Volume 383, Number 1, FebruaryIII 2002
|Page(s)||239 - 243|
|Section||Interstellar and circumstellar matter|
|Published online||15 February 2002|
PG 1325+101 and PG 2303+019: Two new large amplitude subdwarf B pulsators*
Osservatorio Astronomico di Capodimonte, via Moiariello 16, 80131 Napoli, Italy
2 Isaac Newton Group of Telescopes, 37800 Santa Cruz de La Palma, Canary Islands, Spain e-mail: email@example.com
3 Institutt for Fysikk, Universitetet i Tromsø, 9037 Tromsø, Norway e-mail: firstname.lastname@example.org
4 Dr. Remeis-Sternwarte, Astronomisches Institut der Universität Erlangen-Nürnberg, 96049 Bamberg, Germany e-mail: email@example.com
5 Institut für Astronomie und Astrophysik, Sand 1, 72076 Tübingen, Germany e-mail: firstname.lastname@example.org
6 Sternwarte der Universität Bonn, Auf dem Hügel 71, 53121 Bonn, Germany e-mail: email@example.com
Corresponding author: R. Silvotti, firstname.lastname@example.org
Accepted: 3 December 2001
We report the detection of short period oscillations in the sdB stars PG 1325+101 () and PG 2303+019 (alias HS 2303+0152, ) from time-series photometry made at the Nordic Optical Telescope of a sample of 21 candidates. Both stars are multi-mode pulsators with at least three distinct periods in the range 100–140 s, and relatively large amplitudes up to 2.6 and 1.6% respectively. Moreover PG 1325+101 shows the shortest pulsation period ever registered among sdBV stars, 68.9 s, which corresponds to the first harmonic of the main signal. Following previous temperature and gravity determinations for PG 1325+101 (Teff = 34 500 K, ) and our NLTE model atmosphere analysis for PG 2303+019 (Teff = 35 200 K, ), both stars are well inside the theoretical sdBV instability strip.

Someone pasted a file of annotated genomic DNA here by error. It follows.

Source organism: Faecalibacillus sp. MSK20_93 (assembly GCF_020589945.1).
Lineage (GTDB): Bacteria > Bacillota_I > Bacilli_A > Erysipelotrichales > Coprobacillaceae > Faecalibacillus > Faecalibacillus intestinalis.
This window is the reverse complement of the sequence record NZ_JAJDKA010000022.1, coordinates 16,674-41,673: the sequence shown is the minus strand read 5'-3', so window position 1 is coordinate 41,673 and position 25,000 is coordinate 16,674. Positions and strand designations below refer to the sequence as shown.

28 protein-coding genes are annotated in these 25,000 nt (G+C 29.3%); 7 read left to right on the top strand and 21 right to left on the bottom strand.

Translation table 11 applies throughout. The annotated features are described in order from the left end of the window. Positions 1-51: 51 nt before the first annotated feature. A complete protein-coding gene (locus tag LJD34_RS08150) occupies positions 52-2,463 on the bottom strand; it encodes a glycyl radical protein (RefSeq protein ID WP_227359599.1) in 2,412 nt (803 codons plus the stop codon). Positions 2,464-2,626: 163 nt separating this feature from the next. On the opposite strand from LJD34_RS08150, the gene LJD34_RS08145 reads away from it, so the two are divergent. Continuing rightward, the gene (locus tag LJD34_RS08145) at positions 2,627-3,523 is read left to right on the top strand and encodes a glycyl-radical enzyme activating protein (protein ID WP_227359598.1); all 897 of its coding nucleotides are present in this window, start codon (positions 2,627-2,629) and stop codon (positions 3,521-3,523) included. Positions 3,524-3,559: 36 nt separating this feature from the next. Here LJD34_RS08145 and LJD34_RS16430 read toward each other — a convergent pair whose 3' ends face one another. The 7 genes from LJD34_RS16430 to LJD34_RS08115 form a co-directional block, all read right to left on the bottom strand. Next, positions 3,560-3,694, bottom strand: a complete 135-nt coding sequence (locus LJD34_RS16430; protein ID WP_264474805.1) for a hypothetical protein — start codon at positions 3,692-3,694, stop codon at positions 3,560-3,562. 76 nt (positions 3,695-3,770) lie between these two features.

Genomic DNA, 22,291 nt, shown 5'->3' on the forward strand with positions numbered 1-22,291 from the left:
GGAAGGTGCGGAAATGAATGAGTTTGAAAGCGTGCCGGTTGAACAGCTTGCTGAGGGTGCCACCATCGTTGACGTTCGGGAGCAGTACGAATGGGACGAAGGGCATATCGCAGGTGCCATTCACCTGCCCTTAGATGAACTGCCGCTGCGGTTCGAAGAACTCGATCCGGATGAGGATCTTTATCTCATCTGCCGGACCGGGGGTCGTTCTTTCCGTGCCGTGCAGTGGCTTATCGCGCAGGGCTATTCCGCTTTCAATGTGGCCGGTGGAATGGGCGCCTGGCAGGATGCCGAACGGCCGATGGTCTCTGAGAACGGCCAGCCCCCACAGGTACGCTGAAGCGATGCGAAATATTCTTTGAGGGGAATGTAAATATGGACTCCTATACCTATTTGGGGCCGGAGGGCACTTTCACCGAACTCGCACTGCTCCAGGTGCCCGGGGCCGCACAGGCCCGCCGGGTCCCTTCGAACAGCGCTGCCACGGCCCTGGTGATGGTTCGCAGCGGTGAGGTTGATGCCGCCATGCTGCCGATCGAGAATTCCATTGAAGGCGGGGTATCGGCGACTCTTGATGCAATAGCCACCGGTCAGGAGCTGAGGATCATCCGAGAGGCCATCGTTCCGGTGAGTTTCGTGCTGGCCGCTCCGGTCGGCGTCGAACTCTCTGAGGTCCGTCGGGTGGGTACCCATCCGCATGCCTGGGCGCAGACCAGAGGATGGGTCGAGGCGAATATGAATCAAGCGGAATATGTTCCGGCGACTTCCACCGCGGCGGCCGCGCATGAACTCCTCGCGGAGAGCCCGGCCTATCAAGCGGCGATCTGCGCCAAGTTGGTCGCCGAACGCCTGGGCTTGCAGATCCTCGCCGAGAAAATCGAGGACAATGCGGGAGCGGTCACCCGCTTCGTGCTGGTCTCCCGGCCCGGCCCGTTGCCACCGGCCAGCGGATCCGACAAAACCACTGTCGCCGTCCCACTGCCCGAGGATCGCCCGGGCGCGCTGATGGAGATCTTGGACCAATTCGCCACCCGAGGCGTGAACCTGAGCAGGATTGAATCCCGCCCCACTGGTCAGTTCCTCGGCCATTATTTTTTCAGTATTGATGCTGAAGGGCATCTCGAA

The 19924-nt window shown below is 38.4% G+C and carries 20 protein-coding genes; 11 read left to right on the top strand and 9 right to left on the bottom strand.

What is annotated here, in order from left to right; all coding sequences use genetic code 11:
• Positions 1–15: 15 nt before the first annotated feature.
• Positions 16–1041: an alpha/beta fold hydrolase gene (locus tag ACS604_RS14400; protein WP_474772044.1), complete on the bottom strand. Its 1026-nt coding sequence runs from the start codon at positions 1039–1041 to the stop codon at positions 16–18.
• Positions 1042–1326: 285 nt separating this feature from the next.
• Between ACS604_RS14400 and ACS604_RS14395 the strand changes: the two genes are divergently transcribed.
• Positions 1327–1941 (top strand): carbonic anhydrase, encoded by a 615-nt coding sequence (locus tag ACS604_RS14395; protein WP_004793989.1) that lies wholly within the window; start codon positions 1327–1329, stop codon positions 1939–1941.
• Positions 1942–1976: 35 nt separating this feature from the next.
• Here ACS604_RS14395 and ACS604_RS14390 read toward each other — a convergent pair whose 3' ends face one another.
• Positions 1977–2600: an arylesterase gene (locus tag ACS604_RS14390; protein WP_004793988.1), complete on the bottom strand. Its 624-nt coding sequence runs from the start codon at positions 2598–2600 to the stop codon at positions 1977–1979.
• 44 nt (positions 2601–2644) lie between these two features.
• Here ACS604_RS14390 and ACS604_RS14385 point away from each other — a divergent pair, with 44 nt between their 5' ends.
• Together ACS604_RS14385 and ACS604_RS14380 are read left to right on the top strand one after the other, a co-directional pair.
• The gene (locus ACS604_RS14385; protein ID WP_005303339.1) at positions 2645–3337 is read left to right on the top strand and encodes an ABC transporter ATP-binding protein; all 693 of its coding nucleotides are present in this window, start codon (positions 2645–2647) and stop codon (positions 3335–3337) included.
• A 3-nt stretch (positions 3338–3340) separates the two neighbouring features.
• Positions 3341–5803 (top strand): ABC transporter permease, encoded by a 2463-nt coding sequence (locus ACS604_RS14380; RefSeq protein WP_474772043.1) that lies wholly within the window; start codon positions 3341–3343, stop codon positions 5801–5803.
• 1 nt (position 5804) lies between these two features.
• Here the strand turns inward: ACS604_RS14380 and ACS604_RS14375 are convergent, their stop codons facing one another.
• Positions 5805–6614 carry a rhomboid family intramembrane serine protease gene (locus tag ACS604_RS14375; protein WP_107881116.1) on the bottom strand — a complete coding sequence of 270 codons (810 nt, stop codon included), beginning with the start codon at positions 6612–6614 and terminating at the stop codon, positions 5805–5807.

Key words: stars: subdwarfs / stars: oscillations / stars: individual: PG 1325+101, PG 2303+019
Based on observations obtained at the Nordic Optical Telescope, operated on the island of La Palma jointly by Denmark, Finland, Iceland, Norway, and Sweden, in the Spanish Observatorio del Roque de los Muchachos of the Instituto de Astrofisica de Canarias; and at the German-Spanish Astronomical Center, Calar Alto, operated by the Max-Plank-Institute für Astronomie Heidelberg jointly with the Spanish National Commission for Astronomy.
© ESO, 2002
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